Parkland school shooter to get life sentence for killing 17
The jury said that it could not unanimously agree that the shooter should be executed
By Terry Spencer
FORT LAUDERDALE, Fla. — Florida school shooter Nikolas Cruz will be sentenced to life without parole for the 2018 murder of 17 people at Parkland’s Marjory Stoneman Douglas High School, after the jury said Thursday that it could not unanimously agree that he should be executed.
The jury’s recommendation came after seven hours of deliberations over two days, ending a three-month trial that included graphic videos, photos and testimony from the massacre and its aftermath, heart-wrenching testimony from victims’ family members and a tour of the still blood-spattered building.
Under Florida law, a death sentence requires a unanimous vote on at least one count. Circuit Judge Elizabeth Scherer will formally issue the sentence later.
Cruz, his hair unkempt, largely sat hunched over and stared at the table as the jury’s recommendations were read. Rumblings grew from the family section — packed with about three dozen parents, spouses and other relatives of the victims — as life sentences were announced. Many shook their heads, looked angry or covered their eyes.
THIS IS A BREAKING NEWS UPDATE. AP’s earlier story follows below.
FORT LAUDERDALE, Fla. — A jury said Thursday that it has reached a decision on whether to recommend that Florida school shooter Nikolas Cruz be executed for the 2018 massacre that killed 17 people at Parkland’s Marjory Stoneman Douglas High School.
The recommendation was not immediately released and came in the second day of deliberations, 15 minutes after jurors arrived and examined the gun Cruz used.
The decision promises an end to a three-month trial that included graphic videos, photos and testimony from the massacre and its aftermath, heart-wrenching testimony from victims’ family members and a tour of the still blood-spattered building.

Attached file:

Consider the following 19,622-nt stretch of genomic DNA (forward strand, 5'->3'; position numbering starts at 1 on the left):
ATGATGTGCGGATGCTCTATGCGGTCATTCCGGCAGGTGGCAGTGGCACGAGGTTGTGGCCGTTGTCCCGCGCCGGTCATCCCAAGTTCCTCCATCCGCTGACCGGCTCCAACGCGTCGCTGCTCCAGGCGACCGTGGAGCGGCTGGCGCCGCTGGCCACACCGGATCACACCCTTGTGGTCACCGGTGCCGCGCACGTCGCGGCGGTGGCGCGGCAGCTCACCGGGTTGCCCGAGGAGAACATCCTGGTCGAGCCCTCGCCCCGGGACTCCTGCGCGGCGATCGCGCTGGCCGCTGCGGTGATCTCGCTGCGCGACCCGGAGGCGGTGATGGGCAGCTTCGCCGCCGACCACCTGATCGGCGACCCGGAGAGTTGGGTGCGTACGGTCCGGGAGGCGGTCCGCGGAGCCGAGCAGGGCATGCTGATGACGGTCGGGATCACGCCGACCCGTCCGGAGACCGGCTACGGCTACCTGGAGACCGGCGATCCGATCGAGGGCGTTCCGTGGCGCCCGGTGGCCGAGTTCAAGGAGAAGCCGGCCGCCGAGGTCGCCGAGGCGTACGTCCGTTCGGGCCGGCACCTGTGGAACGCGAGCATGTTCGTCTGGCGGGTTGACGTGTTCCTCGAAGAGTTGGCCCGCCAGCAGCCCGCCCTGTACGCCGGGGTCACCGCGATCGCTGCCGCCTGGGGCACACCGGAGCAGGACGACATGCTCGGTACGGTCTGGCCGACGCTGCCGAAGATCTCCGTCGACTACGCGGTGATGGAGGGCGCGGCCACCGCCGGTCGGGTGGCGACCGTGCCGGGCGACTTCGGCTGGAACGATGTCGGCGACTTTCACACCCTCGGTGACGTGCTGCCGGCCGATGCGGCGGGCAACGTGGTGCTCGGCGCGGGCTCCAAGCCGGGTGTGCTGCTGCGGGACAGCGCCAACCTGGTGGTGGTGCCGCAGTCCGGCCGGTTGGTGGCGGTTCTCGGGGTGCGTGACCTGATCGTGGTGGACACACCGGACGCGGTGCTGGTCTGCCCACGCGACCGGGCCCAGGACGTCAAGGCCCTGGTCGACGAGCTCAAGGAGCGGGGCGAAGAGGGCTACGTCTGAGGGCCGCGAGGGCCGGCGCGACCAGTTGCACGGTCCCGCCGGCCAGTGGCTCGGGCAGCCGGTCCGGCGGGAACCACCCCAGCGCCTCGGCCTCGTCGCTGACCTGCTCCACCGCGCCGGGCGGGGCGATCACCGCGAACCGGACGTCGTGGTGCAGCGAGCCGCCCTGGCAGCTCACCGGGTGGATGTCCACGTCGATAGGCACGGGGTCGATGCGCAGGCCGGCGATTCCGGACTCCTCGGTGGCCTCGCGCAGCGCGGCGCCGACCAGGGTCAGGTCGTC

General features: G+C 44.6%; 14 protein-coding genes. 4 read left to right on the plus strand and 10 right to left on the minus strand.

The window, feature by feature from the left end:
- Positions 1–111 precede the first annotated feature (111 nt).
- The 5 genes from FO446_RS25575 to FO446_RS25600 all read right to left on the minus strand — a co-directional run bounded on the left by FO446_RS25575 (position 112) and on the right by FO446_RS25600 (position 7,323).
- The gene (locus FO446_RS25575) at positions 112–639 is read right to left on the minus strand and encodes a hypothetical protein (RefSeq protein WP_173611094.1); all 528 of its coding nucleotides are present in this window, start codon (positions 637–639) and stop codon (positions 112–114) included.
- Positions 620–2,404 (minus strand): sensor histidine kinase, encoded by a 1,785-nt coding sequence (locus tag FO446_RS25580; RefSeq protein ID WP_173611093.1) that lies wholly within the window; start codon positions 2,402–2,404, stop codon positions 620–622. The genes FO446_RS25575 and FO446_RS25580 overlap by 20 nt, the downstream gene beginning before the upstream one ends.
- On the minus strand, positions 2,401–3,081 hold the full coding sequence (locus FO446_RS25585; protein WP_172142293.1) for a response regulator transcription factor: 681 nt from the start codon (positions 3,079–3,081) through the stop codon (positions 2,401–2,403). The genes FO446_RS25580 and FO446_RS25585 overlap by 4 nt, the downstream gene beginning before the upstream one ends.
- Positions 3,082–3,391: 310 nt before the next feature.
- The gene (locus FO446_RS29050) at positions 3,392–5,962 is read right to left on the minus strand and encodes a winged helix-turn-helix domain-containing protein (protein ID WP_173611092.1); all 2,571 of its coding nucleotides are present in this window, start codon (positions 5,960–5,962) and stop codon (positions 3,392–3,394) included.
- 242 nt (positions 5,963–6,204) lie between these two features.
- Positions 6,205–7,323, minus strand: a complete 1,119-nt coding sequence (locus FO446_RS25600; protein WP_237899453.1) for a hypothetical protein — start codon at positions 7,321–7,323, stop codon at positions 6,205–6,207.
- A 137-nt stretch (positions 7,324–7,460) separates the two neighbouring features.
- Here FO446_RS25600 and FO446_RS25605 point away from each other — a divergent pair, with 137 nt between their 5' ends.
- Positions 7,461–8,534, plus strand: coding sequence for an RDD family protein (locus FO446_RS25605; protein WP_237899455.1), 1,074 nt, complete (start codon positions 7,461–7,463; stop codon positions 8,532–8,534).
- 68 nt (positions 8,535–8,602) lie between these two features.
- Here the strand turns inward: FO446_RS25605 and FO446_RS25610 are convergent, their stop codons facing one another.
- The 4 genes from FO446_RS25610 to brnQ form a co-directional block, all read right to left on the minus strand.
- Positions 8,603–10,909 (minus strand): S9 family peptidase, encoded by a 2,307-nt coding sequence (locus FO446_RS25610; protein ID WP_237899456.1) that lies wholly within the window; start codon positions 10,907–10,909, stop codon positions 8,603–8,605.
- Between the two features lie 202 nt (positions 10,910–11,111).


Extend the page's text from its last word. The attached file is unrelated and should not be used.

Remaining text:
The jury’s decision must be unanimous if it intends to recommend the death penalty, and if that happens, it will be up to Circuit Judge Elizabeth Scherer to make a final decision. If all jurors can’t agree on recommending death, then Cruz would get life in prison.
The jury of 12 people had asked late Wednesday to see the AR-15-style semi-automatic rifle, but the Broward County Sheriff's Office security team objected, even though the gun has been made inoperable and Cruz's ammunition would be removed from the jury room.
Lead prosecutor Mike Satz, who has more the five decades of experience, pointed out that in every murder case he has tried or knows, jurors got to examine and handle the weapon in their room — and he said a knife or machete is more dangerous than a gun without a firing pin. Security has never been an issue, he said.
Cruz's attorneys had no objection to jurors seeing the gun.
Cruz, 24, pleaded guilty a year ago to murdering 14 students and three staff members and wounding 17 others on Feb. 14, 2018. Cruz said he chose Valentine’s Day to make it impossible for Stoneman Douglas students to celebrate the holiday ever again. The jury will determine only if Cruz is sentenced to death or life without parole. For Cruz to get a death sentence, the jury must be unanimous.
During the prosecution's rebuttal case, Satz and his team argued that Cruz's smooth movements with the gun and his ease in reloading helps show he does not have any neurological disorders, as claimed by his attorneys.
Lead defense attorney Melisa McNeill and her team have never disputed that Cruz committed a horrible crime, but they say his birth mother's excessive drinking during pregnancy left him with fetal alcohol spectrum disorder and put him on a path that led to the shooting.
The massacre is the deadliest mass shooting that has ever gone to trial in the U.S. Nine other people in the U.S. who fatally shot at least 17 people died during or immediately after their attacks by suicide or police gunfire. The suspect in the 2019 massacre of 23 at an E l Paso, Texas, Walmart is awaiting trial.